Marine turtles have lived in the oceans for over 100 million years. They are an integral part of the traditional culture of many coastal indigenous peoples throughout the world.
Marine turtles migrate long distances between their feeding grounds and nesting sites. They have a large shell called a carapace, four strong, paddle-like flippers and like all reptiles, lungs for breathing air. The characteristic beak-like mouth is used to shear or crush food.
All marine turtle species are experiencing serious threats to their survival. The main threats are pollution and changes to important turtle habitats, especially coral reefs, seagrass beds, mangrove forests and nesting beaches. Other threats include accidental drowning in fishing gear, over-harvesting of turtles and eggs, and predation of eggs and hatchlings by foxes, feral pigs, dogs and goannas.
There are only a few large nesting populations of the green, hawksbill and loggerhead turtles left in the world. Australia has some of the largest marine turtle nesting areas in the Indo-Pacific region and has the only nesting populations of the flatback turtle.
Of the seven species of marine turtles in the world, six occur in Australian waters:
- Flatback turtle (Natator depressus)
- Green turtle (Chelonia mydas)
- Hawksbill turtle (Eretmochelys imbricata)
- Leatherback turtle (Dermochelys coriacea)
- Loggerhead turtle (Caretta caretta)
- Olive Ridley turtle (Lepidochelys olivacea)
Environment Protection and Biodiversity Conservation Act 1999
In Australia, all six species of marine turtles that occur in our waters are protected under the Australian Government's Environment Protection and Biodiversity Conservation Act 1999 (EPBC Act) and various State and Northern Territory legislation.
The leatherback, loggerhead and olive ridley turtle are each listed as endangered under the EPBC Act which means that these species may become extinct if the threats to their survival continue.
The green, hawksbill and flatback turtle are each listed as vulnerable which means that they may become endangered if threats continue.
Turtles may be legally hunted by Aboriginal and Torres Strait Islander people under section 211 of the Native Title Act 1993 for personal, domestic or non commercial communal needs.
Recovery Plan for Marine Turtles in Australia
The National Recovery Plan for Marine Turtles in Australia was adopted in July 2003. The Recovery Plan provides for research and management actions necessary to stop the decline and support the recovery of marine turtles so that their chances of long-term survival in nature are maximised.
Marine turtles are recognised internationally as species of conservation concern. The six species found in Australia are listed in the 2000 IUCN (World Conservation Union) Red List of Threatened Animals.
All marine turtle species occurring in Australian waters are listed on Appendix I of the Convention on International Trade in Endangered Species of Wild Fauna and Flora (CITES). In addition, all marine turtles occurring in the Indo-Pacific region are a priority for conservation under the Convention on the Conservation of Migratory Species of Wild Animals (CMS, also known as the Bonn Convention). The flatback turtle is listed on Appendix II of the CMS and the other species are listed on both Appendices I and II. Australia is also a signatory to the CMS Memorandum of Understanding on the Conservation and Management of Marine Turtles and their Habitats of the Indian Ocean and South-East Asia (IOSEA MoU). The MoU is designed to facilitate national level and transboundary actions that will lead to the conservation of turtle populations and their habitats.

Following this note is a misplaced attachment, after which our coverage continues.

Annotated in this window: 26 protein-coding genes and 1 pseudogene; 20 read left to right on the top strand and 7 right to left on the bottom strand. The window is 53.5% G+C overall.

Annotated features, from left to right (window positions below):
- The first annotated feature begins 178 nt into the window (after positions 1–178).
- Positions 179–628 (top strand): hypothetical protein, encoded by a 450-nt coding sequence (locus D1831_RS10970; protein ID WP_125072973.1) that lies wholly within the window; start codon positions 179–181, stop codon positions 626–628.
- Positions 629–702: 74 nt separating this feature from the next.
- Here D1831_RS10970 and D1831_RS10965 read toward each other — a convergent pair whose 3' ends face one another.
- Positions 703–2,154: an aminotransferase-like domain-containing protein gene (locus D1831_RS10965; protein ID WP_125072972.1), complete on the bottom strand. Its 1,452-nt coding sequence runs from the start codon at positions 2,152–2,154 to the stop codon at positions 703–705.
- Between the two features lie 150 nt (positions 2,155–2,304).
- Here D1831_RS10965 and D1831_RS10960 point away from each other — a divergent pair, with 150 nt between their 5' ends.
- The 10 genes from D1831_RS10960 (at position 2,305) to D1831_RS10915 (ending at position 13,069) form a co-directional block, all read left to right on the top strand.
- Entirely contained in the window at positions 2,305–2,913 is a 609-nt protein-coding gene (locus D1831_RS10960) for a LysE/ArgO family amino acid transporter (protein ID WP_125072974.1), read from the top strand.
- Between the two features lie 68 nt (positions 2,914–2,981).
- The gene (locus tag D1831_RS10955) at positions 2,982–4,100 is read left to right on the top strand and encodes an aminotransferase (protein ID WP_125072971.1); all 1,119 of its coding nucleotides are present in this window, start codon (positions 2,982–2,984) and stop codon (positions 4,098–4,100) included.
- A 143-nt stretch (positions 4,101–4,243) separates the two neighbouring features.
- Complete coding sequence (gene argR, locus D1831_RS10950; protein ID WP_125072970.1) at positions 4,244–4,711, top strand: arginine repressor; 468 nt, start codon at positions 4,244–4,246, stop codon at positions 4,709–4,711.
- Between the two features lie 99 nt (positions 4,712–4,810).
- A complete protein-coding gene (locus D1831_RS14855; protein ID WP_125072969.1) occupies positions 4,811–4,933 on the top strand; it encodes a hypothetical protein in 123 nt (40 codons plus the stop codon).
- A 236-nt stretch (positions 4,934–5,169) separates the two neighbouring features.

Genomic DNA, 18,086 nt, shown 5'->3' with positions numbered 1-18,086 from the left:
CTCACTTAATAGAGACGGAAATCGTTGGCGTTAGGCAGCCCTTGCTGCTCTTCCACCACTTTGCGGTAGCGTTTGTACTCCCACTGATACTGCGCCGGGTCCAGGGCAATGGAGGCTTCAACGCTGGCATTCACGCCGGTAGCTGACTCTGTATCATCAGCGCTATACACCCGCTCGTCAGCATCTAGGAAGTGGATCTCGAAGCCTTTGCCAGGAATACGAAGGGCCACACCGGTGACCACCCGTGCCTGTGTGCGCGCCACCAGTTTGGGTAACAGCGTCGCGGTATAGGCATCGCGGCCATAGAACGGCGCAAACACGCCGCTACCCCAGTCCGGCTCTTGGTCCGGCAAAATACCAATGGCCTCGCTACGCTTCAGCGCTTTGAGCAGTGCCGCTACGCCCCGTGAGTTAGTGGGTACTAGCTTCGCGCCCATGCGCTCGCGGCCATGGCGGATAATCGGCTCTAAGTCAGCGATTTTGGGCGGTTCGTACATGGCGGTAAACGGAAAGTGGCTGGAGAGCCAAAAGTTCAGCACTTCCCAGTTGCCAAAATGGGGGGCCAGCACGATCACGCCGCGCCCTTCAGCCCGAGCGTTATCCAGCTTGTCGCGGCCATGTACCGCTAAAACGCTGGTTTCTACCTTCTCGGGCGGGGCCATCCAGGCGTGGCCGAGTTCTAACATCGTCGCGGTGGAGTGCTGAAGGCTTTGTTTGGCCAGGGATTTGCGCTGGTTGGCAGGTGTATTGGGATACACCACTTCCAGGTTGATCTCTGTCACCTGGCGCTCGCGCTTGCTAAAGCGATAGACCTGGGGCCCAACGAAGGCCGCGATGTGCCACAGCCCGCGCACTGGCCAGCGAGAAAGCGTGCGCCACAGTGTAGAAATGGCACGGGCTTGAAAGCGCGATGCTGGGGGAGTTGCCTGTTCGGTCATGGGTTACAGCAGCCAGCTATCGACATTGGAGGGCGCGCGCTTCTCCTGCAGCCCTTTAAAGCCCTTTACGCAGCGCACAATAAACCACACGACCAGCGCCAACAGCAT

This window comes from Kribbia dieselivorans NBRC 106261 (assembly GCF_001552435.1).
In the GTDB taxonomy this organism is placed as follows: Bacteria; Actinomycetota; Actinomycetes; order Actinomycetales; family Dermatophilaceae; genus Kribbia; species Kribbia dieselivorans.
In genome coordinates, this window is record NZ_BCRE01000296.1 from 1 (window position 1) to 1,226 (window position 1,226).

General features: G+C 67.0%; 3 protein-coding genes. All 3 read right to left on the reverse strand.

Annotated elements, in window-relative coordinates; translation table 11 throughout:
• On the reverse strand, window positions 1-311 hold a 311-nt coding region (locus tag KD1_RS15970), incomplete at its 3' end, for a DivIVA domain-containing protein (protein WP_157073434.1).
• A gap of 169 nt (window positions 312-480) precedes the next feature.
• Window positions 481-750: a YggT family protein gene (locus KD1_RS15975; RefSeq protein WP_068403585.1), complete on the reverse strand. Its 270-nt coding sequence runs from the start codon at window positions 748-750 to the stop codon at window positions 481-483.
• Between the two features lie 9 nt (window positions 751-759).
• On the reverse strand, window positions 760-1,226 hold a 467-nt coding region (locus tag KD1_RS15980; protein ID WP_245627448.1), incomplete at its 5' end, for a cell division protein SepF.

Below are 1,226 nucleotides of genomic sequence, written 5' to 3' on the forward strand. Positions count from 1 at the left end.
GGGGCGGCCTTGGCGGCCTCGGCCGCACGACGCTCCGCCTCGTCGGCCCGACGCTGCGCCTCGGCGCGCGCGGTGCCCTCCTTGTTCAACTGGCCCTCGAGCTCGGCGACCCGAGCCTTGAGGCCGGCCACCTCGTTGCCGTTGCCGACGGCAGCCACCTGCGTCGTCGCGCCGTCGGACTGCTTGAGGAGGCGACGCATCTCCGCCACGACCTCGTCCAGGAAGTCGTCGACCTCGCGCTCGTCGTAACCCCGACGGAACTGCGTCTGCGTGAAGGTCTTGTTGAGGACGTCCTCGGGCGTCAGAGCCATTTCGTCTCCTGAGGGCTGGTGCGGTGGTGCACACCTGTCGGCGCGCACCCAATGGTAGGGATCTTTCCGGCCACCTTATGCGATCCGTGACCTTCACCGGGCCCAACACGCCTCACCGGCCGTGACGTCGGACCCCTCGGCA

Marine turtles have important cultural and social values for Aboriginal and Torres Strait Islander people living in coastal areas of northern Australia. Hunting these species is important for maintaining family relations (kinship) and social structure, has important ceremonial and community purposes and also provides valuable protein in regions where fresh food is expensive and difficult to obtain.
Indigenous communities are working collaboratively with government agencies and scientists to develop and implement community-based management for sustainable hunting of marine turtles. This work is primary supported through the Australian Government's Caring for Our Country and Working on Country programs.
Under the Native Title Act 1993, Traditional Owners have the right to take marine resources, including hunting of marine turtles for personal, domestic or non-commercial communal needs and in exercise and enjoyment of their native title rights and interests.
Books and reports
- A Biological Review Of Australian Marine Turtles
- Identifying the links between nesting and foraging grounds for the Olive Ridley (Lepidochelys olivacea) sea turtles in northern Australia - Project final report - July 2007
- Improving survivorship of the nests of the endangered Olive Ridley sea turtles - the reductions of feral dog numbers from northern beaches on Melville Island, Tiwi Islands, NT - May 2004
- Marine Turtles of the Great Barrier Reef World Heritage Area
- Pilot study of Loggerhead Turtles in the Shark Bay World Heritage Area: Movements and community based conservation - November 2004
- Population genetics of Southeast Asian and Western Pacific green turtles, Chelonia mydas - 2002
- Protected Marine Species Identification Guide - factsheets on marine protected species
- Recovery plan for marine turtles in Australia - 2003
- Research on the impact of marine debris on marine turtle survival and behaviour: North east Arnhem Land, Northern Territory, Australia - April 2009
- Sea Turtle conservation and education on the Tiwi Islands - August 2007
- Sustainable harvest of marine turtles and dugongs in Australia - 2005